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Re: Problem with 'target-new' property and alternative suggestion

From: Justin Wood (Callek) <116057@bacon.qcc.mass.edu>
Date: Mon, 13 Sep 2004 11:06:03 -0400
Message-ID: <4145B75B.9080405@bacon.qcc.mass.edu>
To: Bill Talcott <invisibill@invisibill.net>, W3C Style List <www-style@w3.org>

I think you are forgetting one of the key aspects of CSS, that each user 
can easily add a "User Style Sheet" to take care of any rule(s) he/she 
does not want as they are defaulted on [x] website, and with Mozilla you 
can specify it on a per-site basis (without needing the site author to 
add an ID or a class for their site)

* { target-new: something !important; }

;-)

~Justin Wood

Bill Talcott wrote:

> Regarding 
> http://www.w3.org/TR/2004/WD-css3-hyperlinks-20040224/#the-target-new ...
>
> I completely agree with Sam Kearns in 
> http://lists.w3.org/Archives/Public/www-style/2004Mar/0007.html.  J. 
> King makes some good points in 
> http://lists.w3.org/Archives/Public/www-style/2004Feb/0513.html also.
>
> While it's open to interpretation whether a new window is better 
> design-wise, Sam's other points are valid regardless. The target-new 
> attribute makes some decisions that only the user should decide. The 
> current target attribute is most often used for popups and opening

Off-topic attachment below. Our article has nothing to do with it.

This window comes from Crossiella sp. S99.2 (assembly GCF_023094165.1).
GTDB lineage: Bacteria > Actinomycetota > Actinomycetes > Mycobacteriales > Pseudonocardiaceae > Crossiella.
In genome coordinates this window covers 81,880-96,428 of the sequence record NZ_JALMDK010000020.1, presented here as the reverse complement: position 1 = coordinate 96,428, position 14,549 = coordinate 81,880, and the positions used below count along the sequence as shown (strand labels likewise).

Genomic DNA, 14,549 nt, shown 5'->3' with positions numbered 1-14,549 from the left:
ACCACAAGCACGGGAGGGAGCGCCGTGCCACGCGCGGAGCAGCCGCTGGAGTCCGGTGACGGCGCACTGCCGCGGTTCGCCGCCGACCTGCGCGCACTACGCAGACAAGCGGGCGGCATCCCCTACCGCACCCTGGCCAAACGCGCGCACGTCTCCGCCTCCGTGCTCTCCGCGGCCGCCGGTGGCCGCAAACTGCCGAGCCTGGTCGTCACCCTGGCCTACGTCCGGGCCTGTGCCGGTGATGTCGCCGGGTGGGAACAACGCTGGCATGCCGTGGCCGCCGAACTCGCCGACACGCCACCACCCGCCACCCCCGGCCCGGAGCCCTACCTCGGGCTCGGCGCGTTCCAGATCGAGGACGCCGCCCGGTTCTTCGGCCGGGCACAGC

> links to other sites in new windows. Many people do not want new 
> windows, so much so that several "single window" extensions have been 
> written for Firefox (even with its relatively small userbase) to 
> intercept these new window requests. Personally, I use Firefox but do 
> not use tabs at all. Am I going to have to wait for the devs to code 
> in an option to completely disable Firefox's tab system, or get an 
> extension (similar to the existing single window extensions) that 
> intercepts new-tab calls?
>
> As J. King said, "tabs" may be too specific also. There may very well 
> be browsers released that don't use tabs, or users like myself who 
> simply don't like them. My OS manages multiple application windows 
> well, so an additional tab bar in the browser simply takes up screen 
> space while giving me no additional benefit. As Boris said in his 
> reply, this seems to cater to one (or a few) browsers.
>
> So, my alternative. I saw the technique elsewhere, and have started 
> doing it on my pages. I use rel="external" in external hyperlinks. 
> This supplies information about the link, stating that it's external. 
> The browser could then handle "external" links in whatever way the 
> user specifies - same window, new tab, new window, etc. A clever 
> browser could even be configured to handle an external link in the 
> same domain differently (in a new tab, instead of a new window, for 
> example). Using rel="external" seems to do basically the same thing as 
> target-new, but I feel that it provides a way to specify a property 
> which can be handled in one of several ways. A browser could probably 
> just as easily be coded to intercept target-new and handle it in the 
> desired way, but that just seems more like making the standard less 
> diverse and hacking browsers to make up for it.
>
> While we all tend to think highly of our own ideas, I think the 
> concept of labelling the type of link and letting the user agent 
> decide how to handle it is much more in tune with an open standard. I 
> don't want standards catering to one specific product, even if that 
> product is considered the best and completely open in every way, 
> shape, and form.
Received on Monday, 13 September 2004 15:12:40 GMT

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